R. Buckminster Fuller (1895-1983)
Richard Buckminster Fuller, Jr., decorated inventor, designer, and visionary, was born in Milton, Massachusetts on July 12, 1895.
Fuller was born to merchant Richard Buckminster Fuller and Caroline Wolcott Andrews Fuller. His family tree includes such notable ancestors as Timothy Fuller, a Massachusetts legislator, and Margaret Fuller Ossoli, feminist, author, and transcendentalist. Fuller entered Harvard College in 1913, but was quickly dismissed due to ‘irresponsible conduct.’ He spent the next several months apprenticed as a mechanic at a Canadian textile mill, and returned to Harvard in 1914. He was promptly dismissed again.
Fuller joined the Navy in 1917 and served in World War I. He married Anne Hewlett, daughter of architect James Monroe Hewlett, on July 12th of the same year. After completing his military duties, Fuller worked in various manufacturing companies. His life took a drastic turn in 1922 following the death of his four year-old daughter, Alexandra. He contemplated suicide in the wake of her passing and spent the next year in silence in his home, meditating and thinking. Fuller realized that the design of man’s physical environment could actually improve humanity.
Fuller spent the next years exploring this thought process which led to the creation of the Dymaxion. The idea combined the words ‘dynamic,’ ‘maximum,’ and ‘tension’ to represent doing more with less – the concept of ephemeralization that Fuller popularized. He designed and patented the Geodesic Dome, which represented the United States at the Montreal Exposition of 1967. Fuller went on to hold 25 patents, and continued designing structures with tensile integrity, believing that they could revolutionize the way people lived.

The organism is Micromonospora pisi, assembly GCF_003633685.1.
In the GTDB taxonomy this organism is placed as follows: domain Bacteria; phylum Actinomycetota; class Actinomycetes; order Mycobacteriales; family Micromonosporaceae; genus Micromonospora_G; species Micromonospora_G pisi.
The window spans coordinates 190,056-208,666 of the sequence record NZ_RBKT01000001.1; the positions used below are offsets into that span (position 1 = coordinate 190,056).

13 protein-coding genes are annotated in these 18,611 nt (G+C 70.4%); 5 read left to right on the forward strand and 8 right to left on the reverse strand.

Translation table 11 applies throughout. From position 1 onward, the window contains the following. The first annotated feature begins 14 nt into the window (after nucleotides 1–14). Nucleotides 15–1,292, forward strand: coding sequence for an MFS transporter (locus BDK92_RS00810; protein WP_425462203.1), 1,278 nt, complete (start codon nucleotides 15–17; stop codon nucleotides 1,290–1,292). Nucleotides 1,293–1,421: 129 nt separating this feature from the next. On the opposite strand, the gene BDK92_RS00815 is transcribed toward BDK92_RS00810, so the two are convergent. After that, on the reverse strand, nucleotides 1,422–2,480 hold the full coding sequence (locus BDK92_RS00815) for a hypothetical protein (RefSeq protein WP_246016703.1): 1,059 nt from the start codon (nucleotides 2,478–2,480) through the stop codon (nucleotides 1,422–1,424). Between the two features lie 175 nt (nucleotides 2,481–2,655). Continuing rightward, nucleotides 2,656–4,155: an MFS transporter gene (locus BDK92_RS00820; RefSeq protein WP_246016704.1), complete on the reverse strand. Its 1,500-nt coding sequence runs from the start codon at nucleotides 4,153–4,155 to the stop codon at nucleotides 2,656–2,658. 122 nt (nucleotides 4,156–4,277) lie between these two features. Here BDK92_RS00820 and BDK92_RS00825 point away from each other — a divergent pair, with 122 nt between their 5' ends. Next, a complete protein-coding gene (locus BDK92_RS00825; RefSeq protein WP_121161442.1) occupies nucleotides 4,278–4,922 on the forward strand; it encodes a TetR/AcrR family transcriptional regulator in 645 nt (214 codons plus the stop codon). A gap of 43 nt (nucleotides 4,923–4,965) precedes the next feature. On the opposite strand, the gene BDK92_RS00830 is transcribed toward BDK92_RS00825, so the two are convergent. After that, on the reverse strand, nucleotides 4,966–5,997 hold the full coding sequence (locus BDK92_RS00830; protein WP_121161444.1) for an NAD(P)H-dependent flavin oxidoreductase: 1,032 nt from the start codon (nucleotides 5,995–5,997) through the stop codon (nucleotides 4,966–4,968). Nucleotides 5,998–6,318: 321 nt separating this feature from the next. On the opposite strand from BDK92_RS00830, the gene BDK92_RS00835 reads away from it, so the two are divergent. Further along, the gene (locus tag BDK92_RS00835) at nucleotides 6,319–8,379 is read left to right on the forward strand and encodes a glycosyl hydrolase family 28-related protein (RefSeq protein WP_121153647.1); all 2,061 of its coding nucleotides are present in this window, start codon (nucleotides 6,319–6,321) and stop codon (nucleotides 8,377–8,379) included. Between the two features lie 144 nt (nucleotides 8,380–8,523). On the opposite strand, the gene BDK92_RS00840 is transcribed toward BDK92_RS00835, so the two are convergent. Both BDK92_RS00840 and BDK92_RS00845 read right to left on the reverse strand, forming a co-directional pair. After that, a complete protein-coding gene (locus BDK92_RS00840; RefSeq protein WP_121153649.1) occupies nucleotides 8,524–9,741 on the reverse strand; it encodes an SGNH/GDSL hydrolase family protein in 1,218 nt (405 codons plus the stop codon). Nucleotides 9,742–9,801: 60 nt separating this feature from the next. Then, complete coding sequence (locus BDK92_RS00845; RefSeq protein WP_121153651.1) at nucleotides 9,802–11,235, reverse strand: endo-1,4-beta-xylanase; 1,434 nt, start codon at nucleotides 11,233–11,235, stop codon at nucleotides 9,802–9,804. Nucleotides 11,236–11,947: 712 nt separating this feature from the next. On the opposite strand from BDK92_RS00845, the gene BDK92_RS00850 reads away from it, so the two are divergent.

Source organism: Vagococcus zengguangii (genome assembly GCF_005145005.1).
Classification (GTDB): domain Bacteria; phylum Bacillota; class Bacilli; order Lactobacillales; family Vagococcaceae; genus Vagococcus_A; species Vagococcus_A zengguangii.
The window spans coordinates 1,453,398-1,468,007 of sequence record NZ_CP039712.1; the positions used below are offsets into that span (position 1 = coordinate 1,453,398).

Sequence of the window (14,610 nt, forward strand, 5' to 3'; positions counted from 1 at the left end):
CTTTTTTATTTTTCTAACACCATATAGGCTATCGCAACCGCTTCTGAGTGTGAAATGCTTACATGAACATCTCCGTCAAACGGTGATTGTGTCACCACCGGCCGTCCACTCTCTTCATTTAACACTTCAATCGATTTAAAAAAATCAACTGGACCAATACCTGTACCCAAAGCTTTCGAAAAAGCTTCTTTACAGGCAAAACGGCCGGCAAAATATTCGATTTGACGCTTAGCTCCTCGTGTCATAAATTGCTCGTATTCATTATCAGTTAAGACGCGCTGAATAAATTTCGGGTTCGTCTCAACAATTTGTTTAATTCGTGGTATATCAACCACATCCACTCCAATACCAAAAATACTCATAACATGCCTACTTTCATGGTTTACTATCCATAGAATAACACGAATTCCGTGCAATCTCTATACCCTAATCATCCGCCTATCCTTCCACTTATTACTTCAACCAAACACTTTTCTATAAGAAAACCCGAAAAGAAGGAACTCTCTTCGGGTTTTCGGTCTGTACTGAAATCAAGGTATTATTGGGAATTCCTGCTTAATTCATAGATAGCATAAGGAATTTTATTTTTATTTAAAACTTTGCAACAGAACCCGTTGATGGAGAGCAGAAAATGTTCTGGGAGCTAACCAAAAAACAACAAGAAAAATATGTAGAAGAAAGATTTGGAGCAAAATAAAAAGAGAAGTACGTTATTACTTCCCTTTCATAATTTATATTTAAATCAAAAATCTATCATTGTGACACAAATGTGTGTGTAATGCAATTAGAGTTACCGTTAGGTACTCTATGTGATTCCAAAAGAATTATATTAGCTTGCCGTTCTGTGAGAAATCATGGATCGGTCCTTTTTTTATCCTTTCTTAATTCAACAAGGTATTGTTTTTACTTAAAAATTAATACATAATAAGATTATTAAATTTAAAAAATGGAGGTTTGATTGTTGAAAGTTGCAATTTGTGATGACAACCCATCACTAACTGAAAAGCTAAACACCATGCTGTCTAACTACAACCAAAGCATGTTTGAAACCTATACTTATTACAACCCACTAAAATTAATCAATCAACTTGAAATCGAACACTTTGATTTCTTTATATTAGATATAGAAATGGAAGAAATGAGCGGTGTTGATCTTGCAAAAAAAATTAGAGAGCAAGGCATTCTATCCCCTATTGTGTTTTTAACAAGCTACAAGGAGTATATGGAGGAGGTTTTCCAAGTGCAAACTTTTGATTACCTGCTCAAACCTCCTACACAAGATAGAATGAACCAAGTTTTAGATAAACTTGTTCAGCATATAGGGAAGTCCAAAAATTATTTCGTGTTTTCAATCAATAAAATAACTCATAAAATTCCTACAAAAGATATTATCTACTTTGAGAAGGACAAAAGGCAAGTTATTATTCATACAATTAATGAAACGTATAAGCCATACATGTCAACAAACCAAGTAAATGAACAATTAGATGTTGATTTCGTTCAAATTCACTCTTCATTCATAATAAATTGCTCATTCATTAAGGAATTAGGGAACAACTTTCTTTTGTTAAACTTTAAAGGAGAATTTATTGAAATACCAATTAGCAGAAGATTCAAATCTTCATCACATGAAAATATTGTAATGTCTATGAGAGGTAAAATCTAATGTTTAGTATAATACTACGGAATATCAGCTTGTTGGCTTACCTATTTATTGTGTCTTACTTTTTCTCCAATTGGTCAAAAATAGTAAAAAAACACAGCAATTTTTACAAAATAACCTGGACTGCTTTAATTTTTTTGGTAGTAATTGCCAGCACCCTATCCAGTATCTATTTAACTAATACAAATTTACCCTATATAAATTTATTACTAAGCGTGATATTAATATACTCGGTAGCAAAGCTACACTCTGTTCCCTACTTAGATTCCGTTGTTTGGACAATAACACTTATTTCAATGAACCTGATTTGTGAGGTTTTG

From the mid-1950s into the 1960s, Fuller received 40 honorary degrees, 30 national and international design awards, and from 1961-62 held the Charles Eliot Norton Chair of Poetry at Harvard. A true visionary, Fuller looked ahead to the ecological issues of the future. Coining the term ‘Spaceship Earth’ in 1951, he urged environmental protection and stewardship. Fuller lectured throughout the 1960s and 1970s to engaged audiences that considered him the da Vinci of their generation.
In 1983, Fuller’s wife lay unconscious in a hospital bed following complications in surgery. He died of a heart attack at her bedside, and she followed two days later without ever regaining consciousness.
R. Buckminster Fuller is buried beside his wife in Lot 2669 on Bellwort Path.
Adapted from the research of Judy Jackson and Cathy Breitkreutz, as published in Mount Auburn’s Person of the Week: R. Buckminster Fuller, 1999.
Thanks for this moving synopsis of Buckminster Fuller’s life. An old friend of mine lives in a geodesic dome in South Carolina. He’ll be in town next week and I’ll share this with him. Then as soon as is possible, I’ll stop by to pay my respects to the great man.
Mary Lou Shields
Thanks for posting this bio of R. Buckminster Fuller. I first read about him when I was a young teenager, and he inspired me to dare to think “outside of the box” — at least once in a while! His year of silence left a big impression on me, in particular. How daring – he was a Buddhist lama and didn’t know it. Rest in peace and joy, Bucky!
What are story of love lasting through death; does further inspire my wife and I to have our rest in Mt Auburn C.
I recall meeting Bucky’s niece and being inspired by futuristic designs of his.
To think that such a soul could have been contained in a package so small as to be able to lie in peace beneath the trees in my little corner of the world… Now that I know the place where his earthly journey brought him and his beloved, I will come and pay my respects to them with great reverence. Bucky’s design integrity has passed on to the only medium that could contain it – the cosmos – but the cheek that I wish I could have kissed in thanks for helping me to free my thoughts is now in repose at Mount Auburn Cemetery.